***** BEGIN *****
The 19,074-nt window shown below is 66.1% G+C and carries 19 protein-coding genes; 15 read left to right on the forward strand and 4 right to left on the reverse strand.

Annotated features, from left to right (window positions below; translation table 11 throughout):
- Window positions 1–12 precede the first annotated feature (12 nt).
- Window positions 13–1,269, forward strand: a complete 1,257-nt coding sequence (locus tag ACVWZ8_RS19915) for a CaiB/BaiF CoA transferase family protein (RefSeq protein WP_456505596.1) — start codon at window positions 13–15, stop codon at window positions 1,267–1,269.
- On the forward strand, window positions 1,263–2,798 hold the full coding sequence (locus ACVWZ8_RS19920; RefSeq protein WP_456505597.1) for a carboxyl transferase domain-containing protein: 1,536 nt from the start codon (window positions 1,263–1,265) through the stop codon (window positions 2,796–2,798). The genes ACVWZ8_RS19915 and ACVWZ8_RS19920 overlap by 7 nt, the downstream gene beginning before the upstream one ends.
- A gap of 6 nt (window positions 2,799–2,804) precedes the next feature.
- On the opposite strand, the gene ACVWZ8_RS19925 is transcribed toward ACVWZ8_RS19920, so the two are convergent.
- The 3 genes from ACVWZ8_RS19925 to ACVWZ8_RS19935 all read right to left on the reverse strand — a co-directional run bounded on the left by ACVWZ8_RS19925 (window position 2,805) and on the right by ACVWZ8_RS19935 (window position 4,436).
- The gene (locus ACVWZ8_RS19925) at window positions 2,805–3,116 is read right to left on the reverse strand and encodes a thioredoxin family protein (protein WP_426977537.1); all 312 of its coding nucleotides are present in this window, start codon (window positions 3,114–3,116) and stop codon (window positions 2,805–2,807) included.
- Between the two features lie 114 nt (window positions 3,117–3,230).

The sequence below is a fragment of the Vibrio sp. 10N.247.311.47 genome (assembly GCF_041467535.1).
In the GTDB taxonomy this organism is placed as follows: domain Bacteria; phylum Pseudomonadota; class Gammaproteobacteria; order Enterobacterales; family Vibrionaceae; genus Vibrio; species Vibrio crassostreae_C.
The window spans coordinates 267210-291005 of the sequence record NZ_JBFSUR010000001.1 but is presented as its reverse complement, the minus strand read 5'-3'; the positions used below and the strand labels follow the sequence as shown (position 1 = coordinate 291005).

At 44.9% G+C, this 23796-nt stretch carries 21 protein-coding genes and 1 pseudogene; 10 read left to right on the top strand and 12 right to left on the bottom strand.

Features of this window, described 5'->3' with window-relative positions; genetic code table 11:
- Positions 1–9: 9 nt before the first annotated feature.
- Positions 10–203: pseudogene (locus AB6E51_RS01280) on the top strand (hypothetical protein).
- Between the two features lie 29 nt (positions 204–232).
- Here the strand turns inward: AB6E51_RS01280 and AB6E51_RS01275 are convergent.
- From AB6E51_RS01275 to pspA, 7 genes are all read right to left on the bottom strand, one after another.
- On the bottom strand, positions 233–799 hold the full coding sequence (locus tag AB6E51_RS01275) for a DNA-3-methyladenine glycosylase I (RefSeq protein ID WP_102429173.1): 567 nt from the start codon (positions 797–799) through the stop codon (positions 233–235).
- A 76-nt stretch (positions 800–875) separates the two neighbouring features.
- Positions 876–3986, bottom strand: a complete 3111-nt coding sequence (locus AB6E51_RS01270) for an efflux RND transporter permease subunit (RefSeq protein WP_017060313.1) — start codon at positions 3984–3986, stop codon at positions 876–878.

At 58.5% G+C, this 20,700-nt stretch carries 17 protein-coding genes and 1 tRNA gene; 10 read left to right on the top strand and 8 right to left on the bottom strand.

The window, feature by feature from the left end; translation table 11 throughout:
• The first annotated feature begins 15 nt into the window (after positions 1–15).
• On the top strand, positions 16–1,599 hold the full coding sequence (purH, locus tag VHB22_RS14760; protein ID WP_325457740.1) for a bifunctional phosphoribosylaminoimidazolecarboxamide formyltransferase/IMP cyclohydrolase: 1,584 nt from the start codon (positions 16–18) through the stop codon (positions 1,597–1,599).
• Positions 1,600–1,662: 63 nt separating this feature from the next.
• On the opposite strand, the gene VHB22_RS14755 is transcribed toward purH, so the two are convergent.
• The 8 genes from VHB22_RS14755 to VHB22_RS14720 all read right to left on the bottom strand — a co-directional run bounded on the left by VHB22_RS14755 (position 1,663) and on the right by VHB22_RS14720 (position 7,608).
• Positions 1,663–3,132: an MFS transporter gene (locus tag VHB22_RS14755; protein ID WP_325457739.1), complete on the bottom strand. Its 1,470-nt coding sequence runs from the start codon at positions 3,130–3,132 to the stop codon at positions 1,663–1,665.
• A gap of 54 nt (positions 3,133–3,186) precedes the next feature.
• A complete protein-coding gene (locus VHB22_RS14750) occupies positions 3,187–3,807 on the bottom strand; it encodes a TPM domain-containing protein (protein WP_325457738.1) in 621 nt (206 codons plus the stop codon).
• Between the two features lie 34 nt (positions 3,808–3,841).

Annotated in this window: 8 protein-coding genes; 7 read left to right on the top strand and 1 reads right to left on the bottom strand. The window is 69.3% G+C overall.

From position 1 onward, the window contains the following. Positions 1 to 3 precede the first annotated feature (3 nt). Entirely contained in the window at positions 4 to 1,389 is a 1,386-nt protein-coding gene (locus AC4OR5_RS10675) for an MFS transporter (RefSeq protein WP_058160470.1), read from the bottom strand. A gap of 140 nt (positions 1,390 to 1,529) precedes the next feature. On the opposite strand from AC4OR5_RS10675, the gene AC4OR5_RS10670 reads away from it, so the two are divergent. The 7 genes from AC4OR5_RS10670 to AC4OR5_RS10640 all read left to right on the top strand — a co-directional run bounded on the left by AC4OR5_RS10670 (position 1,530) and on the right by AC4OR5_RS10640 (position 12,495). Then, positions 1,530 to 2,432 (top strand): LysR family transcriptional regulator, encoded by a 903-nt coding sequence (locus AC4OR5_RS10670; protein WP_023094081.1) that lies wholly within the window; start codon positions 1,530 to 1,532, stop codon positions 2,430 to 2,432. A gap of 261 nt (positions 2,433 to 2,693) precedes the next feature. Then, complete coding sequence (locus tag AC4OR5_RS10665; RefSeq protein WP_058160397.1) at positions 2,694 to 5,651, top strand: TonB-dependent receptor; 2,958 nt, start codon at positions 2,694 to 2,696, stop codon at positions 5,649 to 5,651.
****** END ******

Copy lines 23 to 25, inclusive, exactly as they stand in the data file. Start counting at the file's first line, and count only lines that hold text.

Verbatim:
- Positions 876–3986, bottom strand: a complete 3111-nt coding sequence (locus AB6E51_RS01270) for an efflux RND transporter permease subunit (RefSeq protein WP_017060313.1) — start codon at positions 3984–3986, stop codon at positions 876–878.

At 58.5% G+C, this 20,700-nt stretch carries 17 protein-coding genes and 1 tRNA gene; 10 read left to right on the top strand and 8 right to left on the bottom strand.

The window, feature by feature from the left end; translation table 11 throughout: